Even without any of the above taking place, when you drive on a spare tire, that corner of your car is having a completely different tread pattern and is a completely different size to other wheels.
This means that this tire spins at a completely different rate - this has a noticeable impact on your steering, differential, suspension and other car parts. If you drive too fast, the impact can be significantly greater and you can cause significant damage to your car as a result.
The spare tire also has very little grip - this means that your ability to control the car and steer will be jeopardized and even more so if the conditions are wet, cold or icy.
What is the optimal speed for driving on a spare tire?
Although 50 mph is usually the limit, it really is not the speed you should be aiming for when driving on a spare tire.
As I mentioned above, the faster you drive on a spare tire, the more impact you will have on your car and the higher the risk of causing damage or have an accident.
As a result, it is a good idea to drive below 50 mph and proceed with caution when you do have a spare tire. Drive slowly, but make sure you do not create a hazardous situation by driving too slow for the road or conditions that may create unnecessary risks in people overtaking or having to slow down significantly.
If you have broken down on a high speed limit road, it is advisable to come off the road as soon as is practical and make your way to the nearest car repair or tire replacement center. On local roads, you can comfortably drive at 20 to 30 miles per hour which will not cause issues to other drivers and provide greater safety.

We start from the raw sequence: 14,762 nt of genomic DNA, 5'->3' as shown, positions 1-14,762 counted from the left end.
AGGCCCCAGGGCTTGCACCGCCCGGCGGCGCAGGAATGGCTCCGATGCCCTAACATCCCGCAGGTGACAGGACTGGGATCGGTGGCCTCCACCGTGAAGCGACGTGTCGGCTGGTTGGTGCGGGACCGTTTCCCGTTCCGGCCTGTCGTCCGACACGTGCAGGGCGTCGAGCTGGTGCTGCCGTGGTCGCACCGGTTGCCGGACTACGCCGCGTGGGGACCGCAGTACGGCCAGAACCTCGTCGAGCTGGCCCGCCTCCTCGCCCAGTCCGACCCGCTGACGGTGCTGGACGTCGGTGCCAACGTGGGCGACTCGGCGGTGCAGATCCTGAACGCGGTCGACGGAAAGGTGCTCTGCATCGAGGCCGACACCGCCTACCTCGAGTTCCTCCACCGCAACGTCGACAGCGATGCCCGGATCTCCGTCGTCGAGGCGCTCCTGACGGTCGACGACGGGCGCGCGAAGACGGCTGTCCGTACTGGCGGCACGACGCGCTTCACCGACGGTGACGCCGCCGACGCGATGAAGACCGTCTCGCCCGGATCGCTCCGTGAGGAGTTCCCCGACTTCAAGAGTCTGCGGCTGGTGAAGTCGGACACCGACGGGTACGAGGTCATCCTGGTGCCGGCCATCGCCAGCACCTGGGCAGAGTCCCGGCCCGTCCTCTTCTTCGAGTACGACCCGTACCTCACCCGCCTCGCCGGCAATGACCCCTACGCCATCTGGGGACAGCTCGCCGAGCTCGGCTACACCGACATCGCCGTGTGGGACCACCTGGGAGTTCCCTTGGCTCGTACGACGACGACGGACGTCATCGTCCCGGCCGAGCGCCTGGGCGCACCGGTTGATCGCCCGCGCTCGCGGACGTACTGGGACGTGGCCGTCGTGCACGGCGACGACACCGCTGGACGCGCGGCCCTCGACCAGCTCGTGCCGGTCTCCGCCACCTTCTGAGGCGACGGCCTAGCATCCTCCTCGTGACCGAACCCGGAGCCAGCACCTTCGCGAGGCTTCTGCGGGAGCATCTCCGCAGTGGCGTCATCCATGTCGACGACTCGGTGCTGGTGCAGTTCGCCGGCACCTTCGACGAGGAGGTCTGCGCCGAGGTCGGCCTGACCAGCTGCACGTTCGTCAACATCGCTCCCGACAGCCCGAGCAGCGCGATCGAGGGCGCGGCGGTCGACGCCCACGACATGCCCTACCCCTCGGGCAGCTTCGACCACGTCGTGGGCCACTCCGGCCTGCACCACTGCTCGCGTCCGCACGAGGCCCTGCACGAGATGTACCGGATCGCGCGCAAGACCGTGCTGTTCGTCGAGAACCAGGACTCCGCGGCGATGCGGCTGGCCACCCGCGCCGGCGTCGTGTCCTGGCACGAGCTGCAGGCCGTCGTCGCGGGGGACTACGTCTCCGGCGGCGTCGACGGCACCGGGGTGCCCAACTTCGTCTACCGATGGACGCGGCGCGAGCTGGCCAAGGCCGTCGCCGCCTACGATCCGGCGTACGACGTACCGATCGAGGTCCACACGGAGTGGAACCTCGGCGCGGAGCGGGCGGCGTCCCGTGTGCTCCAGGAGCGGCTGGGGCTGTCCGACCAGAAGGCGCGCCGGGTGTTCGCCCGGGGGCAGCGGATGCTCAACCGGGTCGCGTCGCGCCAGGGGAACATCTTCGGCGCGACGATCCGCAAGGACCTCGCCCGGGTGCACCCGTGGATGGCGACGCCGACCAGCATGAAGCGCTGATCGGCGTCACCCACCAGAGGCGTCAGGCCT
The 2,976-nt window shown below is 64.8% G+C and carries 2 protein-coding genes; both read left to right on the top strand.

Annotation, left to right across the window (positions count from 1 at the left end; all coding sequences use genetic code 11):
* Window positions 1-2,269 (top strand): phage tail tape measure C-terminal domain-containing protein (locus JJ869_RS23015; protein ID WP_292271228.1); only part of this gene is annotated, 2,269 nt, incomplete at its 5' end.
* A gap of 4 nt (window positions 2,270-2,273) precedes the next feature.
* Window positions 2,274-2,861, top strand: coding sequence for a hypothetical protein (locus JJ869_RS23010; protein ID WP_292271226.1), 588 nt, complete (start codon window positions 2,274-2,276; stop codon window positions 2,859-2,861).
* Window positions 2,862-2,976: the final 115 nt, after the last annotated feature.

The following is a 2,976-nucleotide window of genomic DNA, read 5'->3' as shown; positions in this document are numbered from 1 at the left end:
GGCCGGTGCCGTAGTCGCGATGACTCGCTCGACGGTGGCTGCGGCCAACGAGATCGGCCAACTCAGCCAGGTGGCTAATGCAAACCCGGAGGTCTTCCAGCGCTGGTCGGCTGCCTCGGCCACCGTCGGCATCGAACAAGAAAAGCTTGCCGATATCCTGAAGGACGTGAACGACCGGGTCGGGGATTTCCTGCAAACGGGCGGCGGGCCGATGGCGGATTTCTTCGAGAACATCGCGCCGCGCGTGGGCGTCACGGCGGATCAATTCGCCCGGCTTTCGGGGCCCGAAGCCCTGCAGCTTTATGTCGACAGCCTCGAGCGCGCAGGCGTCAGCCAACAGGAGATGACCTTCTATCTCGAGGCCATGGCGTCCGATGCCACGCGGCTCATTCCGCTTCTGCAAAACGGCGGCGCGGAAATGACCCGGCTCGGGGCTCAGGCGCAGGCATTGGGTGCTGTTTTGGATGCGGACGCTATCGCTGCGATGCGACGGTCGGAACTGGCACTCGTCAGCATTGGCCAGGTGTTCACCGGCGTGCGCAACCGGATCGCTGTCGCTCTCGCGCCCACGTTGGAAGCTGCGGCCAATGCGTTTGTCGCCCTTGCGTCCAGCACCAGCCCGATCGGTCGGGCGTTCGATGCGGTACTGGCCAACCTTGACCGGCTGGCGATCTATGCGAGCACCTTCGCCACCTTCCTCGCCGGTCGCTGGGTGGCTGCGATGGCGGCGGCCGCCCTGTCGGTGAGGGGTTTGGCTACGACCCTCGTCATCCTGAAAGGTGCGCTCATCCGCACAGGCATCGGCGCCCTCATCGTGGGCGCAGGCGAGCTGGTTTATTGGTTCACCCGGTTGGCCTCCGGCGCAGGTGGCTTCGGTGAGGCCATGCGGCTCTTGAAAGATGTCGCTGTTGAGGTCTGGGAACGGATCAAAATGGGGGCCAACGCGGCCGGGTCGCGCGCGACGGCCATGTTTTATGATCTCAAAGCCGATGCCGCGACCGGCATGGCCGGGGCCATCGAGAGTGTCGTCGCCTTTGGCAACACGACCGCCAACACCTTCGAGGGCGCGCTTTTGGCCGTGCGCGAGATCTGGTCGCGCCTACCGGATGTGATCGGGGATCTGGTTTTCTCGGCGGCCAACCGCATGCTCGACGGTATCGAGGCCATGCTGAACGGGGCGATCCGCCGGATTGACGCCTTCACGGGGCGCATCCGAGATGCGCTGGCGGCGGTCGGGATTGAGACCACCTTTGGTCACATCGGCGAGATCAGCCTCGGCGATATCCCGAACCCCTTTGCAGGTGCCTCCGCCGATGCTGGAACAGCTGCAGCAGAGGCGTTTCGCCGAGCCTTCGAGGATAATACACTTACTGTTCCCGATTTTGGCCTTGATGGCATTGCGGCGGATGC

Important things to note about driving on a spare tire
Although spare tires do say that you can drive for as long as 50 or 70 miles on them, you really want to make sure that you replace it with a regular tire as quickly as possible.
pare tires have relatively little tread and can wear very fast - their only real purpose is to get you to a place where you can repair or replace the proper tire, not drive to work and back for a few days.
Remember some basic tips - do not accelerate hard, drive fast and be careful when cornering if you are on a spare tire. Accelerating and sharp changes in direction are as bad as driving too fast on a spare tire - you will be putting too much pressure on it increasing the risk of failure and affecting other parts of your car.
This especially applies if you drive a more powerful car, a heavier vehicle or if you have a car with a more complex setup like a limited slip or electronic differential.
One last big reason to not drive fast or far on a spare tire is how much use you will get out of that spare tire.
If you drive a full 50 miles or drive fast with hard acceleration, your spare tire may only last once and you'll have to replace it as well as fit a new tire.
If you carefully make your way to the nearest repair shop at low speed, the likelihood is that your spare tire will be perfectly fine to go back into your trunk so you can use it next time you have a puncture.